Stack Overflow is a community of 4.7 million programmers, just like you, helping each other.

Join them; it only takes a minute:

Sign up
Join the Stack Overflow community to:
  1. Ask programming questions
  2. Answer and help your peers
  3. Get recognized for your expertise

I am about to publish the name of my App on Kickstarter. I am worried that someone will copy the name and publish an app with the same name before I release mine.

Is there a way to block this? I heard that if I create an App bundle on iTunes Connect prior to release I should be able to block this. From my understanding, starting from the moment in which I create the App in the iTunes connect profile I will have a window of 4 months of time to publish it and, if someone attempts to use the same name, won't be able to do so.

Is my understanding correct? I found this answer and seems that is the case but there is no mention on the 4 months window.

share|improve this question

According to http://developer.apple.com/library/ios/#documentation/LanguagesUtilities/Conceptual/iTunesConnect_Guide/8_AddingNewApps/AddingNewApps.html you have 180 days to submit a binary after registering the app name in itunesconnect.

share|improve this answer
    
So, 6 months, not 4. :) – Marcus Adams Jun 28 '13 at 15:35
2  
What's really important and not made that obvious is that after this time runs out you won't be able to use that app name again. – James P Jun 28 '13 at 15:39

I have personally experienced this: I started work on an app, set it up in iTunes Connect (in order to test Game Center), then had to put it on hold. I started getting warning emails from Apple (that the app entry was about to expire and I'd lose the name) and I chose to put something out in the store, since it wasn't clear what would happen if I simply deleted it from iTunes Connect.

If you're really worried about this, you probably need to find a legal solution, not a technological one. I'm not a lawyer, and this is a site about programming, but I think you should look into trademark law. It is the part of the law that covers names and claiming who has the rights to them. If you follow the law and claim a name, you may be able to get it back from someone who takes it.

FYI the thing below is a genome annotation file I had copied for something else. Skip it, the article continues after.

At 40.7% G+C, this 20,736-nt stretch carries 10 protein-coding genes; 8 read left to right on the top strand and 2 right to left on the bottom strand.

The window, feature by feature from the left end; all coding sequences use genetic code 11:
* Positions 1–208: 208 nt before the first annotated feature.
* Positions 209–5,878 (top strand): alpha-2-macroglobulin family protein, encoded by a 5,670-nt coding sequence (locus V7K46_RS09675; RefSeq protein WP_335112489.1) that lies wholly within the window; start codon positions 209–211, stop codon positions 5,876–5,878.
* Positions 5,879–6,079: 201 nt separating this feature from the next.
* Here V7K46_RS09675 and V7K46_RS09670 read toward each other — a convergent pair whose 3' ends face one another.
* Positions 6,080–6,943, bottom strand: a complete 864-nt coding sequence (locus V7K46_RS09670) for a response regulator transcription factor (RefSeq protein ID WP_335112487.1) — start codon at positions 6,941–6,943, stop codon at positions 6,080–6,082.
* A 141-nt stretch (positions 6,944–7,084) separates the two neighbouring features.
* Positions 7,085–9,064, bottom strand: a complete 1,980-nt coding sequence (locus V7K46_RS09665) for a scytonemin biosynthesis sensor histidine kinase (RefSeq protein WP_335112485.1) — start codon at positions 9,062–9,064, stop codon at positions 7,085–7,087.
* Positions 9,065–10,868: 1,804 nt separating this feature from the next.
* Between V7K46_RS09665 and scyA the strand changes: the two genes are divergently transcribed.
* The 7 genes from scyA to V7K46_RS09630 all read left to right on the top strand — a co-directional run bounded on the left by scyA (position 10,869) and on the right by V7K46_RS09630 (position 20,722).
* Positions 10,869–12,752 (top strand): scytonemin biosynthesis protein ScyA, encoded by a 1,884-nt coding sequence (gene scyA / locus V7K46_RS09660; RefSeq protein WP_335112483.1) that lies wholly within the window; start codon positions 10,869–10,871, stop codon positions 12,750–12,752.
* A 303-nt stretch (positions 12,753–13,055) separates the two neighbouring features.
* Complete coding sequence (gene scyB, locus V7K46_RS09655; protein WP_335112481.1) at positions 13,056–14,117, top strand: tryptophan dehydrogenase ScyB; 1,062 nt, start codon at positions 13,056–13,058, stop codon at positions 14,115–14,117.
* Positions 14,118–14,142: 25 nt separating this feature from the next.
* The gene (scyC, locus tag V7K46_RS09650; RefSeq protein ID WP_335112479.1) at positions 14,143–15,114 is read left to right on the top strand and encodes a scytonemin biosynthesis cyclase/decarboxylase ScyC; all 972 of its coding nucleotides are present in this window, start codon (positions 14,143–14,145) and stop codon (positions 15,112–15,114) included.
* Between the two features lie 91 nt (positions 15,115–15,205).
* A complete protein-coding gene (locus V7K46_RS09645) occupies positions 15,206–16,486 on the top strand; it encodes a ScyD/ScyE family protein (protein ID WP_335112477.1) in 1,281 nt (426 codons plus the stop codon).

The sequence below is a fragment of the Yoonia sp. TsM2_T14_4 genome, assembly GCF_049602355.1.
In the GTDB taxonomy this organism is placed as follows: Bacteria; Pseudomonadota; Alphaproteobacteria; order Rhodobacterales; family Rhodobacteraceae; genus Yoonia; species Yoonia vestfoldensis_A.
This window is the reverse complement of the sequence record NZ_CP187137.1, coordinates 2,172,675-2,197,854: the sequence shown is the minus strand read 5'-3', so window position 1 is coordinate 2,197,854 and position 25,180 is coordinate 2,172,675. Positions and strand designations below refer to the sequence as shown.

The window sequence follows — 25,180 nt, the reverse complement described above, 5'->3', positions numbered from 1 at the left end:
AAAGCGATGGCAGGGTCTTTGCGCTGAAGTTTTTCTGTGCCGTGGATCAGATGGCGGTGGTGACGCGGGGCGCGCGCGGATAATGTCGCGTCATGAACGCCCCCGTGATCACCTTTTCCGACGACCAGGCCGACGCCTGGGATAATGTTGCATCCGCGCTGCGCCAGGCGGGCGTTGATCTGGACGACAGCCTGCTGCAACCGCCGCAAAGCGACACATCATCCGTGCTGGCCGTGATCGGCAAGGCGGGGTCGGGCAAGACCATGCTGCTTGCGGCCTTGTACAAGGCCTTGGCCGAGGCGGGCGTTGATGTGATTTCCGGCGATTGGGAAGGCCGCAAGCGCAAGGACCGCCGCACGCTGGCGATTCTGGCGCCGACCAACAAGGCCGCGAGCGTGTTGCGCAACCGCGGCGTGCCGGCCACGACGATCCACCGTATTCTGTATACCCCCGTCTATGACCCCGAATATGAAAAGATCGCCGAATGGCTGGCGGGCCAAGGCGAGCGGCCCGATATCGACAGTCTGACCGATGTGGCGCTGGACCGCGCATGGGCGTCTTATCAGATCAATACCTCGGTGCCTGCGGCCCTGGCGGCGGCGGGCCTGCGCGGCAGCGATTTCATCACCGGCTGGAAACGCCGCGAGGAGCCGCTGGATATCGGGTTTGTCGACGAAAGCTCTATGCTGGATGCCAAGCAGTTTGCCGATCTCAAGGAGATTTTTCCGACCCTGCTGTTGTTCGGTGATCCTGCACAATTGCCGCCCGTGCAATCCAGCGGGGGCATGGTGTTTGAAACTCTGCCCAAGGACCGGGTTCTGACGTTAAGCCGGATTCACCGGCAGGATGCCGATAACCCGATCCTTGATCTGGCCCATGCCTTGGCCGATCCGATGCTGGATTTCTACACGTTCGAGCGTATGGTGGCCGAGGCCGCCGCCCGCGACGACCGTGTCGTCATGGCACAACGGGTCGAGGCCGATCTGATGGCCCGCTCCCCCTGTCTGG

You could also NOT reveal the name on Kickstarter, but use a code name instead, and then avoid this problem entirely.

To be perfectly honest, I don't think this will be as much as a problem as you think it will be.

share|improve this answer
1  
He could just upload a binary that for sure would be rejected. Just use some private API with a terrible UI that really doesn't do anything but collect user data and send it to some server. Don't forget to use the UDID! – Scott Berrevoets Jun 28 '13 at 15:36
1  
Or you can upload a binary but set a manual release date WAY into the future. – faffaffaff Jun 28 '13 at 15:39
    
As benzado hinted at, safeguarding the use of the app name in the App Store is only one step in safeguarding the name. You should post a ™ symbol next to the name on any website or printed matter. Later, if you successfully register it, you'll get to replace ™ with ®. You also should do a trademark search at the USPTO website to ensure that no one else has already trademarked the name for similar products or services. If it's a generic name, you can't trademark it anyway, so the app name is all you have to worry about. – Marcus Adams Jun 28 '13 at 15:50
    
I have registered a UK trademark for my App name and hence, according to the trademark law, I should be able to use the registered symbol ®. Thanks for all the useful advice. – mm24 Jun 28 '13 at 17:06

Your Answer

 
discard

By posting your answer, you agree to the privacy policy and terms of service.

Not the answer you're looking for? Browse other questions tagged or ask your own question.